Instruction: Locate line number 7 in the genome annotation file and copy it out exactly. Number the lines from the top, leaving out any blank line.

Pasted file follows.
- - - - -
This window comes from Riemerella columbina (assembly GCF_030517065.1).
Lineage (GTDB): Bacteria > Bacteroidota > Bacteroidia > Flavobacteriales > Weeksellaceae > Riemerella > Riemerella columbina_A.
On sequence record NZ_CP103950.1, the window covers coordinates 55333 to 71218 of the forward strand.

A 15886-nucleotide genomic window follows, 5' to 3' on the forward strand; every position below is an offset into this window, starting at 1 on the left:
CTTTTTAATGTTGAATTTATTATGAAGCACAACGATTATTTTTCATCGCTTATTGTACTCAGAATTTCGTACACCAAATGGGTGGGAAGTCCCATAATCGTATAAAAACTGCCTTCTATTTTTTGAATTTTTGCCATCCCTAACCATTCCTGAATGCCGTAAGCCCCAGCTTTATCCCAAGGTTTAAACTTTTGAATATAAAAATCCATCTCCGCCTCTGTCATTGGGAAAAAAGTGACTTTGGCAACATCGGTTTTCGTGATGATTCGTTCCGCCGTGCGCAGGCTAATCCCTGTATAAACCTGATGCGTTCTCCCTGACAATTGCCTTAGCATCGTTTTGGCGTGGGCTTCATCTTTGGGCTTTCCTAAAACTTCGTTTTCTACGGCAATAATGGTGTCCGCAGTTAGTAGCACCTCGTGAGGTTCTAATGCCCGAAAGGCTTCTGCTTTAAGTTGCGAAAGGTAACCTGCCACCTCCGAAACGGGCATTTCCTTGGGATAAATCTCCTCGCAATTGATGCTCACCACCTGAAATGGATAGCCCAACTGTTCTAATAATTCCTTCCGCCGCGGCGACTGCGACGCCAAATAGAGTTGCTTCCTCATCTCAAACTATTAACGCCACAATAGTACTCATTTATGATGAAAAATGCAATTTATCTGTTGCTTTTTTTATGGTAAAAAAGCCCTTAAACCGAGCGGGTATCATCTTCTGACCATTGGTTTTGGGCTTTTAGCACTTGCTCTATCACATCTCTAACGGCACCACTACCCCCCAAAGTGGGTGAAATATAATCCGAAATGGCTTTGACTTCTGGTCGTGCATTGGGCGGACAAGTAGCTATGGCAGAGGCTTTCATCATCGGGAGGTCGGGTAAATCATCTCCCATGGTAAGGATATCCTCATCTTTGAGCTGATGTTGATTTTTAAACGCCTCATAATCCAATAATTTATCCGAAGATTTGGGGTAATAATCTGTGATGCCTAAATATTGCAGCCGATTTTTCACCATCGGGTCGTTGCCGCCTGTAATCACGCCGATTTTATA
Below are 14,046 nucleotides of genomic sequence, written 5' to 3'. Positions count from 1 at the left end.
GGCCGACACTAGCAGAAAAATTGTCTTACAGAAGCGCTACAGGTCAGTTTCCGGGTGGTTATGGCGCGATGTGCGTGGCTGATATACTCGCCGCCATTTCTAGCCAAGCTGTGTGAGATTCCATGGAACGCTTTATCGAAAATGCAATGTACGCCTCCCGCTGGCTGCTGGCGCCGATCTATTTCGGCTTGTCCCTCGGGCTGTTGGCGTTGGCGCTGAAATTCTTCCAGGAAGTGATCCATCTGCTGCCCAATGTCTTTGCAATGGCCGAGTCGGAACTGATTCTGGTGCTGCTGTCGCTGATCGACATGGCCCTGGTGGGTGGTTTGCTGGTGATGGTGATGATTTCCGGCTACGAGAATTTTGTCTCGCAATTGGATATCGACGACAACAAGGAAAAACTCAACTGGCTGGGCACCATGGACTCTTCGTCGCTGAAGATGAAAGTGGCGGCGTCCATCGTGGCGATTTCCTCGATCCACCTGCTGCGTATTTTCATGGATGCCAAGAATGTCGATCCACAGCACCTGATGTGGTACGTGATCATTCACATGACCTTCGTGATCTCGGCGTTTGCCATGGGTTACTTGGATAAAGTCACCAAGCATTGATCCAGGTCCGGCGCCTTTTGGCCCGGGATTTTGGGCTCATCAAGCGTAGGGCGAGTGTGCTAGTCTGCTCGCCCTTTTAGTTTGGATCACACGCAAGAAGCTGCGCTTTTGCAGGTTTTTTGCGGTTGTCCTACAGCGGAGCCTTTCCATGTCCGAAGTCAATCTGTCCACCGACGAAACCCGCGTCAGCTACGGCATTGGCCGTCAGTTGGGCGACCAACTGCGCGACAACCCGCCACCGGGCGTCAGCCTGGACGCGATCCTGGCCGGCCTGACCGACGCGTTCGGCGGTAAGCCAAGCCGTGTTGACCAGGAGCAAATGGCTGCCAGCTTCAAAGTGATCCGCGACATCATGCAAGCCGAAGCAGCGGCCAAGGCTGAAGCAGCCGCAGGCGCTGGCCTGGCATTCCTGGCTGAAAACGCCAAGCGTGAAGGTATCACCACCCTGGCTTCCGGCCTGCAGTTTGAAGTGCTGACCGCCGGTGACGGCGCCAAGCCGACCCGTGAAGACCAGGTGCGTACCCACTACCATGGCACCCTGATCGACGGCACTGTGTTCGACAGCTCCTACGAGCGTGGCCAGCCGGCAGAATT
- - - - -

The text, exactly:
GGCCGACACTAGCAGAAAAATTGTCTTACAGAAGCGCTACAGGTCAGTTTCCGGGTGGTTATGGCGCGATGTGCGTGGCTGATATACTCGCCGCCATTTCTAGCCAAGCTGTGTGAGATTCCATGGAACGCTTTATCGAAAATGCAATGTACGCCTCCCGCTGGCTGCTGGCGCCGATCTATTTCGGCTTGTCCCTCGGGCTGTTGGCGTTGGCGCTGAAATTCTTCCAGGAAGTGATCCATCTGCTGCCCAATGTCTTTGCAATGGCCGAGTCGGAACTGATTCTGGTGCTGCTGTCGCTGATCGACATGGCCCTGGTGGGTGGTTTGCTGGTGATGGTGATGATTTCCGGCTACGAGAATTTTGTCTCGCAATTGGATATCGACGACAACAAGGAAAAACTCAACTGGCTGGGCACCATGGACTCTTCGTCGCTGAAGATGAAAGTGGCGGCGTCCATCGTGGCGATTTCCTCGATCCACCTGCTGCGTATTTTCATGGATGCCAAGAATGTCGATCCACAGCACCTGATGTGGTACGTGATCATTCACATGACCTTCGTGATCTCGGCGTTTGCCATGGGTTACTTGGATAAAGTCACCAAGCATTGATCCAGGTCCGGCGCCTTTTGGCCCGGGATTTTGGGCTCATCAAGCGTAGGGCGAGTGTGCTAGTCTGCTCGCCCTTTTAGTTTGGATCACACGCAAGAAGCTGCGCTTTTGCAGGTTTTTTGCGGTTGTCCTACAGCGGAGCCTTTCCATGTCCGAAGTCAATCTGTCCACCGACGAAACCCGCGTCAGCTACGGCATTGGCCGTCAGTTGGGCGACCAACTGCGCGACAACCCGCCACCGGGCGTCAGCCTGGACGCGATCCTGGCCGGCCTGACCGACGCGTTCGGCGGTAAGCCAAGCCGTGTTGACCAGGAGCAAATGGCTGCCAGCTTCAAAGTGATCCGCGACATCATGCAAGCCGAAGCAGCGGCCAAGGCTGAAGCAGCCGCAGGCGCTGGCCTGGCATTCCTGGCTGAAAACGCCAAGCGTGAAGGTATCACCACCCTGGCTTCCGGCCTGCAGTTTGAAGTGCTGACCGCCGGTGACGGCGCCAAGCCGACCCGTGAAGACCAGGTGCGTACCCACTACCATGGCACCCTGATCGACGGCACTGTGTTCGACAGCTCCTACGAGCGTGGCCAGCCGGCAGAATT